Pugwash Aftershocks Keep On Rattling Separatists
17 March 2006
The Indian Express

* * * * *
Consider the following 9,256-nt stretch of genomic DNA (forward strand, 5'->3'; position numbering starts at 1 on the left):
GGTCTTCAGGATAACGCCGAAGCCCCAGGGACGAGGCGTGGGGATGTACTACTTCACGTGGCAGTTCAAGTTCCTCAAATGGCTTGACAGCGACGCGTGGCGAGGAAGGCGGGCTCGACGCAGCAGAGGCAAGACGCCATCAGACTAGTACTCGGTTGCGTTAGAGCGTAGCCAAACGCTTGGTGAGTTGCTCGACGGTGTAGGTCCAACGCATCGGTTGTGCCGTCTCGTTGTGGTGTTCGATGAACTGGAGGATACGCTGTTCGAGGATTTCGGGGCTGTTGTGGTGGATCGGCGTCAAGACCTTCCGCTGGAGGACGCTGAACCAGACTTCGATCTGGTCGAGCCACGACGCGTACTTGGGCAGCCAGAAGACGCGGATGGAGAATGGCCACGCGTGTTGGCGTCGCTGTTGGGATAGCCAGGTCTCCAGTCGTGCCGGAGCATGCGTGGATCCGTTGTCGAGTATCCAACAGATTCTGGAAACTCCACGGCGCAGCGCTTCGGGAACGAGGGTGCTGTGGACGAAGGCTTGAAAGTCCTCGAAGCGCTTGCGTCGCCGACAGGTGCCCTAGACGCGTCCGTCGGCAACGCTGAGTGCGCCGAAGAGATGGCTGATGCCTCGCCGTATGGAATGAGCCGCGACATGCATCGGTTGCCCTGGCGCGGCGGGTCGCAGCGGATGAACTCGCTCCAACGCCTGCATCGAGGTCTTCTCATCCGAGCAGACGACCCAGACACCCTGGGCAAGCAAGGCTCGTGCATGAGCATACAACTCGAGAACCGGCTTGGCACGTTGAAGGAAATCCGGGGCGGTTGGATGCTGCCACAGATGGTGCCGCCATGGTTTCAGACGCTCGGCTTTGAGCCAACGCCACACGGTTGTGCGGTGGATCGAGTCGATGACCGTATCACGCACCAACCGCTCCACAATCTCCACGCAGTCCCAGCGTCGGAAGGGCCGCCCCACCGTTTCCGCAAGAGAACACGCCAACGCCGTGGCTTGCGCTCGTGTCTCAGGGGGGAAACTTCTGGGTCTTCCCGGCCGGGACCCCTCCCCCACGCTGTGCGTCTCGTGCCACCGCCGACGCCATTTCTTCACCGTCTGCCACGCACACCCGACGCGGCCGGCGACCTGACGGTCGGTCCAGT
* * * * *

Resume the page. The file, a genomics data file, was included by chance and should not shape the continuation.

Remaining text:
Srinagar: A week after the Pugwash conference in Islamabad, where Omar Abdullah had a close-door 45-minute meeting with President Musharraf, the aftershocks are still being felt in the separatist landscape of the Valley. In signs of a widening divergence between the Pakistani establishment and the separatists here, Hurriyat hawk Syed Ali Shah Geelani today called for the indigenisation of the Kashmir struggle. This came simultaneously with the statement of Mirwaiz Umar Farooq today, who called upon mainstream leaders to join the separatist ranks, if their 'pro-Kashmir solution talk' in Pakistan is taken seriously. 'Kashmir now needs an indigenous separatist struggle, which is independent of Pakistan control,' Geelani told The Indian Express in his first-ever advocacy of such a decisive break-up with Pakistan. 'I know, it will be a long-term struggle, but there can be no short-cuts for the people's struggle,' he said. The past week has been one of serious soul searching in the Valley's separatist camp. Pugwash has brought home the separatists' worst fears about Pakistan's changed outlook on Kashmir: that they are no longer indispensable for Islamabad. They think by hosting assorted mainstream leaders, including National Conference president Omar Abdullah, Pakistan has become a party to the dilution of the separatists' claims of representing Kashmir. 'Pakistan has helped prove that Kashmiris are represented by a motley group of inconsequential leadership with separatists as one among many,' Geelani said, adding, 'What Manmohan Singh could not prove by holding a round-table meet, Musharraf went to great lengths to show.' In his Friday sermon, on the other hand, Mirwaiz sought to put a brave face on the Pugwash spotlight on mainstream leadership. 'They have spoken about an acceptable solution to Kashmir. Now let them stick to this welcome line and join us,' Mirwaiz told the worshippers on Friday prayers at Kashmir's Grand Mosque in Srinagar. Musharraf's pressure on militant groups, including Hizbul Mujahideen chief Syed Salahuddin, has Geelani worried. Counted as their ideological cohorts on Kashmir, a crackdown on the Hizbul is seen as an attempt to weaken Geelani's clout in Valley's separatist politics. 'This is regrettable. By doing this, Pakistan is undermining its own leverage on Kashmir,' Geelani said. However, he cautioned: 'If they (militants) succumb, I will part ways even with them.' Outlining a 'new strategy of resistance,' Geelani said his Hurriyat would start a campaign against Musharraf's compromise proposals on Kashmir. 'I will mobilise people and prepare them to resist his unilateral formulae on Kashmir,' he said. Geelani acknowledged that it would be a challenge to simultaneously ply his pro-Pak agenda and anti-Pak establishment line, but added it was important that Musharraf met stiff opposition to his 'progressive softness' on Kashmir. Already in the past week, Geelani has addressed several rallies across the Valley. A major public meeting was planned for today at the north Kashmir township of Baramulla, but the police arrested him en route to the place. So deep runs the disillusionment with the Pakistani government, that the slogans marking his public appearances now eschew the pro-Pak sloganeering, otherwise a staple in the past. The scene was replicated at his arrest today at Mirgund, on the way to Baramulla, where slogans were anti-India and pro-azadi, but not pro-Pak.